Google Wallet is a service that allows you to pay for purchases online or in person at eligible locations with an eligible Android smartphone using NFC (Near Field Communication) wireless technology (the smartphone must have a Secure Element chip). It is linked to your credit and debit cards; when you buy items or services from your phone, Google reimburses the merchants involved and then collects payment from your card (buying items online works differently; your own cards are charged directly). The payment processing is handled by Google free of charge.
The Google Wallet mobile app is being expanded to Apple’s iOS platform; as of last month iPhone users could request an invite, according to 9to5Google, which seems to indicate the app for that platform is still in the early stages. The iPhone doesn’t use NFC, but 9to5Google states “perhaps it could provide some type of integration with Apple’s Passbook feature on iOS” although full details remain to be seen. An article on Androidpolice.com indicates Google will be rolling out a physical card soon as well.
When was it released?
According to the Wikipedia entry for Google Wallet, this service was released on September 19, 2011. It has been talked about on a few occasions here at TechRepublic. Notably, Kevin Purdy discussed the subject here on the Google in the Enterprise Blog last year, and Joshua Burke covered it on the Smartphones Blog early in 2012 with a good analysis of the security aspects of the service including how Secure Element works.
At its debut, Google Wallet was only available for the Sprint Nexus 4G phone. You could only use it with a MasterCard issued by Citibank or a Google Prepaid Card. It was only accepted at places with the MasterCard PayPass logo. Clearly it was a fledgling technology surrounded by broken eggshells.
A year of real time use is sometimes worth about seven in the technology realm (or so it seems nowadays, when news even three months old seems horribly outdated). Let’s see how the duckling has matured.
How has it developed since last year?
Google Wallet is now open to all credit and debit cards including American Express, Discover, Visa and MasterCard (Google still provides subscribers with a virtual prepaid MasterCard used to conduct the in-store transactions). This is a big step forward and has helped facilitate both the phone-based and online shopping aspects of the service. However, it’s only one battle in the overall war that’s currently going on in the mobile payments space, where Google is up against PayPal, Amazon, and Square, not to mention other carriers. According to an article on Digital Transactions, “the country’s three largest carriers - AT&T Mobility, T-Mobile USA, and Verizon Wireless - have instead supported their own wallet venture, Isis.”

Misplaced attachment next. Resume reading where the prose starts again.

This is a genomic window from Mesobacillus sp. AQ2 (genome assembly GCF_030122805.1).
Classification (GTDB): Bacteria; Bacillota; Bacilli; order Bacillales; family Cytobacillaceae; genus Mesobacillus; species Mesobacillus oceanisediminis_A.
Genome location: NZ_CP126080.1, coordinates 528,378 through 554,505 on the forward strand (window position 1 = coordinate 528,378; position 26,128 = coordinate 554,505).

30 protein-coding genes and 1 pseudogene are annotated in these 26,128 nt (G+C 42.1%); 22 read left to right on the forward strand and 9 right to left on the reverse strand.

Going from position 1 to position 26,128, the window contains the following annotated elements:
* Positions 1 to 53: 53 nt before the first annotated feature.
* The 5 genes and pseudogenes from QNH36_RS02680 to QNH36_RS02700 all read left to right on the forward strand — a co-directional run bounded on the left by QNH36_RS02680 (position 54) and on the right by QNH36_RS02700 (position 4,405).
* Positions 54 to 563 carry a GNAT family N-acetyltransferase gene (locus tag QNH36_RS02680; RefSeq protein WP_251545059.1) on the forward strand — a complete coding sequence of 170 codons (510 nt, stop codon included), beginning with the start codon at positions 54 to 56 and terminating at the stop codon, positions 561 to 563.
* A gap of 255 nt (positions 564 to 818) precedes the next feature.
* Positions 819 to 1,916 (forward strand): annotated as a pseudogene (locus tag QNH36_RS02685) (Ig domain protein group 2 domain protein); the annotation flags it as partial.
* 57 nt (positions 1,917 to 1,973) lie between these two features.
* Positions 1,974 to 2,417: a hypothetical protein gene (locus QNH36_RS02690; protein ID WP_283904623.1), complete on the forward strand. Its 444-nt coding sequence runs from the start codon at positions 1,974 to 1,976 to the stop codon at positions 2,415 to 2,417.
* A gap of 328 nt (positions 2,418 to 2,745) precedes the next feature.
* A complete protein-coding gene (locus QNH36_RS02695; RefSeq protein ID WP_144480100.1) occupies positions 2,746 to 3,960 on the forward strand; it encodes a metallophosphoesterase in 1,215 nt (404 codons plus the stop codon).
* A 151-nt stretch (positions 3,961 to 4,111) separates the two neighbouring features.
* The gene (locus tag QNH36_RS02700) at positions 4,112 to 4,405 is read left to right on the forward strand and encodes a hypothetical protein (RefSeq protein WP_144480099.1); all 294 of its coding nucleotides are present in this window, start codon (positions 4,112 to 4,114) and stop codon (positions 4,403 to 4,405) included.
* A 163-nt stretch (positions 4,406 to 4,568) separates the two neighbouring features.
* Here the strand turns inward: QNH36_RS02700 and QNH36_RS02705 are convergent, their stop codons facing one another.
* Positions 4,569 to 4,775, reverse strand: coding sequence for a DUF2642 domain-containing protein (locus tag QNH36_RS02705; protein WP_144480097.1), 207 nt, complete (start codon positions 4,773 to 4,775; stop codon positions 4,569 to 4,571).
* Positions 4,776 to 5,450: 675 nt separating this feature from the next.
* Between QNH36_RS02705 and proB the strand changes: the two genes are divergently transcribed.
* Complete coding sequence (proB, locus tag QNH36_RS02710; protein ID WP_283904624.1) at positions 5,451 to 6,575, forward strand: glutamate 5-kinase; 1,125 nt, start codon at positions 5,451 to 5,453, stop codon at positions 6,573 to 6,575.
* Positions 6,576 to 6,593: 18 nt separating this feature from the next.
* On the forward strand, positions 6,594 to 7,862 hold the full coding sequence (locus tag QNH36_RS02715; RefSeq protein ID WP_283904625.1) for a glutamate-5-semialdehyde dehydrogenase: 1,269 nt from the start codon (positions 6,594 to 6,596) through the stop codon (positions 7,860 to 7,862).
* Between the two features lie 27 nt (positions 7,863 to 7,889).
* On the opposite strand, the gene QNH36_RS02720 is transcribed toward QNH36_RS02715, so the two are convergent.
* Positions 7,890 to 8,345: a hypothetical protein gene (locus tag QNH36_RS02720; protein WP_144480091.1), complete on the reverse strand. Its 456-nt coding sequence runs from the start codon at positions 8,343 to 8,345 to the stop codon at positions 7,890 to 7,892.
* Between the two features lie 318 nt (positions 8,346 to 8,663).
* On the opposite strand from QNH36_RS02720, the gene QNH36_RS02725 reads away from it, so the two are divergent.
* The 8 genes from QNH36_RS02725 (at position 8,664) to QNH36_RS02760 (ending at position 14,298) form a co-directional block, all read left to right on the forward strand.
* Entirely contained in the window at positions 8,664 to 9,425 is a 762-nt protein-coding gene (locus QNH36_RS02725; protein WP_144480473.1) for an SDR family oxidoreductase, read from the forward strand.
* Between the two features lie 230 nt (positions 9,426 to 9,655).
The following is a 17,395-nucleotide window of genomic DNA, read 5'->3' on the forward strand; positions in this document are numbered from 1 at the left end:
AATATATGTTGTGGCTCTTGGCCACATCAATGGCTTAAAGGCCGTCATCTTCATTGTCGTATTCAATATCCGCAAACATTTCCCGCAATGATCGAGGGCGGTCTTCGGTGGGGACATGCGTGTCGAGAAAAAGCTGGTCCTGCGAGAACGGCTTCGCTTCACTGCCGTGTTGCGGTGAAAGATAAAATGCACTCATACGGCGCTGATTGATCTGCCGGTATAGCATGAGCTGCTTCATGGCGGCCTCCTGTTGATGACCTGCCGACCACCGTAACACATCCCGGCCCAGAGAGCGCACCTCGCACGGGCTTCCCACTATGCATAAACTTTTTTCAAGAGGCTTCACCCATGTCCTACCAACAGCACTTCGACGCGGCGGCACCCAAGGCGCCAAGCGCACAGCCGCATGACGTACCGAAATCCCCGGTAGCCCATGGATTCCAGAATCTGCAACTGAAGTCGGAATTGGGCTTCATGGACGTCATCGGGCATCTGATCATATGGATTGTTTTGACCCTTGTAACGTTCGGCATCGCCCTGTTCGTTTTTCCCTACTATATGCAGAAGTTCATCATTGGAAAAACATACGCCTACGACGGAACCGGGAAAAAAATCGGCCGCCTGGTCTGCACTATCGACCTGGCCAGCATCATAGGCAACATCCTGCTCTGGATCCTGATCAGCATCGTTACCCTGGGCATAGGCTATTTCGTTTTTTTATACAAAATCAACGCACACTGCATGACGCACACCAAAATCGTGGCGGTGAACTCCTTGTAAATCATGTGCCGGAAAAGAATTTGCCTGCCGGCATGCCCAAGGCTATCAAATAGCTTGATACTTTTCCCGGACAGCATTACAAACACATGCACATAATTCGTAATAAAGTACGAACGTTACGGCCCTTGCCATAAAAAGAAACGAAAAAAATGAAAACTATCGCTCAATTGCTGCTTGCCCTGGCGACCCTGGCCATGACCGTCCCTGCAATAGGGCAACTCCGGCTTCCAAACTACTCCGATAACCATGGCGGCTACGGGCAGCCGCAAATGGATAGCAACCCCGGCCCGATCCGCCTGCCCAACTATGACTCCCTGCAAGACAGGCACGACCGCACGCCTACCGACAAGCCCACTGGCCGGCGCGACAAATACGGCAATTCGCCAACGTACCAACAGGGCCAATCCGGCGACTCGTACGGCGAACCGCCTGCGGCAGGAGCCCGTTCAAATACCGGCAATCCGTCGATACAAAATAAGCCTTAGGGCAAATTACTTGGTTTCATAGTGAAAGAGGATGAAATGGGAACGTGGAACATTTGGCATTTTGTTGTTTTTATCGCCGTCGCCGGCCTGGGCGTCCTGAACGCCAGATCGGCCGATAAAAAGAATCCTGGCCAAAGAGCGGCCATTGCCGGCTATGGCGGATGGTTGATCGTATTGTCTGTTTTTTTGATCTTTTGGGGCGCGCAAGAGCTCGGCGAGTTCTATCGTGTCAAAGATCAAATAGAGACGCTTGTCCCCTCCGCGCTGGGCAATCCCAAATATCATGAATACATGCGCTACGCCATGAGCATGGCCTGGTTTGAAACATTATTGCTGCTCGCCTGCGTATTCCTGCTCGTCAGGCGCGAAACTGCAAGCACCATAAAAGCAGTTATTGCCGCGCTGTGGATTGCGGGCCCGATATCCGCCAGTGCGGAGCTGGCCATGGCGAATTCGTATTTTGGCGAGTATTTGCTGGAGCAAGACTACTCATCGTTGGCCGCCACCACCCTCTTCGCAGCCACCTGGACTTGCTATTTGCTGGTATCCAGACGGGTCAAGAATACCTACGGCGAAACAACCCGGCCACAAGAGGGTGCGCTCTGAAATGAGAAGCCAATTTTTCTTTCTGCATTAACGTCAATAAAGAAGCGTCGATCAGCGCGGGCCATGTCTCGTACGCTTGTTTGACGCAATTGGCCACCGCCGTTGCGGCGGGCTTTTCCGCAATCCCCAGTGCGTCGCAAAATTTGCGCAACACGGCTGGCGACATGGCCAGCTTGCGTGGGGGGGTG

Google Wallet still only runs on certain phones on the Sprint/Virgin Mobile/US Cellular networks, with the exception of Galaxy S3 phones on MetroPCS.
Here’s the full list of eligible devices from Google:
Where can you use Google Wallet now?
Google states in their FAQ that “currently you can use Google Wallet in-store anywhere contactless payments are accepted, at over 200,000 merchants across the United States.” Wikipedia elaborates: “Merchants who accept Google Wallet include: American Eagle Outfitters, Bloomingdales, Foot Locker, Jamba Juice, Macy’s, RadioShack, Subway, The Container Store, Toys “R” Us, and Walgreens. In addition, Google Wallet works at other participating MasterCard PayPass merchants including 7-Eleven, BP, CVS Pharmacy, Dairy Queen, McDonald’s, Office Max, Petco, Sports Authority, Sunoco, The Home Depot, Tim Hortons, and other retailers.” It will also work with NJ Transit if you live in or travel through New Jersey.
As far as online usage goes, Google provides some examples of merchants which accept Google Wallet - 1800flowers.com, Buy.com, Drugstore.com, eCost.com, and Timberland.com are a few. Google Play, Google+, the Chrome Web Store and Youtube will also allow purchases through this service. In short, you can use it anywhere you see the following logo:
Google offers a page which features a “See where Google Wallet is accepted” option you can use to check your area for eligible merchants.
How has Google encouraged people to use Google Wallet?
Google has taken steps to facilitate the use of their wallet service. For instance, their FAQ states “if you’ve ever bought an app or song from Google Play, or if you’ve ever used Google Wallet online, your credit and debit cards will also appear in the mobile app.”
Google provides specific offers (www.google.com/offers) which are tailored to your location (and which do not require Google Wallet). For instance, because I live in the Boston area I can choose from various offers pertaining to local spots:
If you select an offer you can then use your mobile phone to redeem it at the location in question (Google states “Google Offers automatically sync to your phone, so they’re always with you”), or print out a voucher. There are also “Featured Offers” which are native to Google Wallet and appear in the Offers tab of the mobile application. These featured offers apply to a few merchants (American Eagle, The Container Store, Jamba Juice and Macy’s) in a few cities (New York, San Francisco, Los Angeles, Chicago, and Washington D.C.) at present.
If you’re interested in the payment processing realm (and who isn’t?), Digital Transactions has an article which describes exactly how Google collects money for purchases made via Google Wallet. The article indicates that “Google can’t make money on payments alone, but must find ways to induce merchants and other parties to pay for the data it will collect through the use of its wallet. Through a program called SingleTap, for example, Google can allow users to redeem targeted offers at the same time they make payments in stores.” This is why Google is motivated to provide these offers and incentives to users and ensure that they’re useful.